Worton Garden Cafe

Thick with flowers and bees, butterflies darting around, tables dappled in sunlight, the smell of fresh bread in the air, Worton Kitchen Garden seems like heaven when you first arrive.

It’s hard to find though, perhaps that’s its charm; this secret oasis of food, bucolic vegetation and rewilding tucked away on a farm behind Yarnton and Bladon, down a track, past lots of onsite offices, until you burst out on the other side and wind your way down to the exuberant farm shop bursting with local produce.

the freshly baked blackcurrant and frangipane tart was just cooling down when we arrived

And there, round the corner you’ll find Worton Kitchen Garden, its tables hidden amongst the flowers, orchards and the extensive glass house where you can shelter on less sunny days.

Worton Garden Cafe

We’d heard about new owner Simon Spence, baker and chef, who bought it from the previous owners last year, and is turning it into a little culinary eco mecca where 70% of the menu comes from produce grown on the farm’s 10 acres.

He’s roped in fellow chefs Jimmy Rossiter and Kieran Daniels, and their combined skill is both understated and a huge plus.

The attention to detail and love that goes into each and every dish is second to none

It was our second visit in two days. The first time we’d pitched up on the off chance of some brunch and found some delicious cakes and excellent coffee on offer (brunch is coming in the autumn), the freshly baked blackcurrant and frangipane tart just cooling down. It was worth the wait, as was the homemade sourdough almond croissants, and the chocolate cookies.

Simon Spence at Worton Garden Cafe with his freshly baked blackcurrant and frangipane tart

Returning for lunch the next day, there was a limited menu but we were totally blown away by the excellence of not only each and every dish, but the ingredients used. Quite simply, they sung.

From the dazzlingly good (homegrown) piquant apple juice to the rich duck eggs in the tortilla, the vibrant strawberries in the sorbet, the thick crusts of the sourdough and the varied salad leaves, provenance is everything here and you can taste it in every mouthful.

The tomato soup defied belief

Take the selection plate of pickles – Crown Prince pumpkin, sauerkraut and a beetroot and red cabbage kimchi, all made during the autumn glut, served with homemade sourdough rye bread, distinct and delicious without the sharpness of vinegar one often associates with home pickling. The attention to detail and love that goes into each and every dish is second to none.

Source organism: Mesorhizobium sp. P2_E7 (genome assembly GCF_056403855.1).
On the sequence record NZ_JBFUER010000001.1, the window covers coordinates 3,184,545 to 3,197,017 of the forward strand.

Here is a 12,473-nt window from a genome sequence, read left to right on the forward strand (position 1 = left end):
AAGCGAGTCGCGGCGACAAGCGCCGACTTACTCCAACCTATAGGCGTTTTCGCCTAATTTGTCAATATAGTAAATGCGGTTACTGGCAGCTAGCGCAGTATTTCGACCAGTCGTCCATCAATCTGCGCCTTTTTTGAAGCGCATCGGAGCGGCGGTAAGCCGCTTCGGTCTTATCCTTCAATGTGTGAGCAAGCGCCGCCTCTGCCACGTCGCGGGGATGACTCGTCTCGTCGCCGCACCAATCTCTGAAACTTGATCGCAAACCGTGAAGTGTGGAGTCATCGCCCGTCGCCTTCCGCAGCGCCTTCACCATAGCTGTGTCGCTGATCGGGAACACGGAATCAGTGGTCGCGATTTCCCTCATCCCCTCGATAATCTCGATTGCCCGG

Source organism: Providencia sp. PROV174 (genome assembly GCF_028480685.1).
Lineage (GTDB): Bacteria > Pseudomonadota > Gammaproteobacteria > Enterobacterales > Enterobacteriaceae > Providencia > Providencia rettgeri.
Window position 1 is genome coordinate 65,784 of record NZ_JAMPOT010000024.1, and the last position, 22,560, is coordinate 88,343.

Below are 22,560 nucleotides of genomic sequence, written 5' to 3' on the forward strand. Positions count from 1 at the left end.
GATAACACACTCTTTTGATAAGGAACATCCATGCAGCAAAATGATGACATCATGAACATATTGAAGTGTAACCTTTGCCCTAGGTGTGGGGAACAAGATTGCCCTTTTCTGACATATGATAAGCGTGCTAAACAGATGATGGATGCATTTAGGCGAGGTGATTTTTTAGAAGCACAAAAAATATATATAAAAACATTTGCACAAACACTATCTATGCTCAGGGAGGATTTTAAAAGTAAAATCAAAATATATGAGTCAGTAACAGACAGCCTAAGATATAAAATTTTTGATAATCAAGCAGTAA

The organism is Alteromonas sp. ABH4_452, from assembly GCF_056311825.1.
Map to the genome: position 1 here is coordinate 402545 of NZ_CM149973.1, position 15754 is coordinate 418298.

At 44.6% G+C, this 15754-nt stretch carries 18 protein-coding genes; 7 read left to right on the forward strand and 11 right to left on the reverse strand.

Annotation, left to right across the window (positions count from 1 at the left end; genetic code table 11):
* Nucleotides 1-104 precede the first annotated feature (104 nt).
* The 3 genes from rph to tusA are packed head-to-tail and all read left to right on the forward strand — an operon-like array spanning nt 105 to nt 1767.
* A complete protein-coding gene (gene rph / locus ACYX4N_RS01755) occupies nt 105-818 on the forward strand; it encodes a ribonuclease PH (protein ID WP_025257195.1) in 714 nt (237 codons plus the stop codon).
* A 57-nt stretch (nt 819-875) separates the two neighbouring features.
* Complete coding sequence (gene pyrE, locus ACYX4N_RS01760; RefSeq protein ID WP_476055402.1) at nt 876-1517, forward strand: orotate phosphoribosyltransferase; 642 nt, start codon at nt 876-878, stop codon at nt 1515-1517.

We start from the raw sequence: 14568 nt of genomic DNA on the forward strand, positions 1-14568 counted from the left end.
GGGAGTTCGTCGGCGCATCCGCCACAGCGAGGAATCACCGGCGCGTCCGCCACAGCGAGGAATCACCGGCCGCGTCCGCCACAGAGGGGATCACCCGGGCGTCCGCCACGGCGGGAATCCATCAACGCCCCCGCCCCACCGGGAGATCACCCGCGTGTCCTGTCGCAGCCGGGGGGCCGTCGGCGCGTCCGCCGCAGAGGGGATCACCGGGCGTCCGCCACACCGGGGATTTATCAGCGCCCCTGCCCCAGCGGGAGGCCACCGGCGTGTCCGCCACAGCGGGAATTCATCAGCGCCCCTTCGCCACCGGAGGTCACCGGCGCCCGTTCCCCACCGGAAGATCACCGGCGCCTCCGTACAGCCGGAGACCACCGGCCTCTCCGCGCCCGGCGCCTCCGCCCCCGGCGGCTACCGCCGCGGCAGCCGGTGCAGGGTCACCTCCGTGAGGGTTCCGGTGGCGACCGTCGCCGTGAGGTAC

provenance is everything here and you can taste it in every mouthful

The confit chickpeas with yoghurt and rice was a delight, the tomato and kohlrabi Sri Lankan curry with rice so good we ordered another portion, as we did with the potato tortilla with mixed leaf salad and a lemon and olive oil dressing.

As for the innocuous sounding tomato soup it was so rich and zingy, so delectable, it disappeared in a trice and that too needed a swift second helping. All simple and unpretentious but bursting with flavour.

The British Saddleback piggies

Followed by a Bounty cake – a rich moist coconut sponge with a chocolate and caramel icing which was so sumptuous we could scarcely believe our luck, more frangipane tart, the East End cheesecake, plus a selection of ice creams and sorbets, which couldn’t have stood out more if they tried – the strawberry sorbet literally bursting with summer, the glorious banana ice cream wonderfully lacking in that manufactured fake yellow colour and sugary sweet taste.

Worton Kitchen Garden is a really special place that deserves more recognition

Simon then showed us around afterwards, winding through the ancient orchards beginning to profer Mirabelle plums and apples, through to the Indian Runner Ducks which eat the slugs, the fields of flowers and vegetables, courgette flowers peeping through, and then on to the piggery where British Saddlebacks ran up to greet us.

Simon Spence at the front of the Worton Garden farm shop

Worton Kitchen Garden couldn’t any more idyllic, visionary and ecological if it tried, it’s dig/no till organic farming, home mulching, eco loos, rewilding and hedgerow building, all taking place without any song and dance. It’s a really special place that deserves more recognition and I, for one, will be frequenting it as often as possible. I hope you will too.

Worton Kitchen Garden is open for takeaways on Mondays and Tuesdays, full service on Wednesday-Sunday 11am-4pm and then dinner on Fridays and Saturdays 4pm-10pm. It also hosts concerts, talks and theatrics, as well as private events. For more details go to https://wortonkitchengarden.com

Simon Spence baking his sourdough bread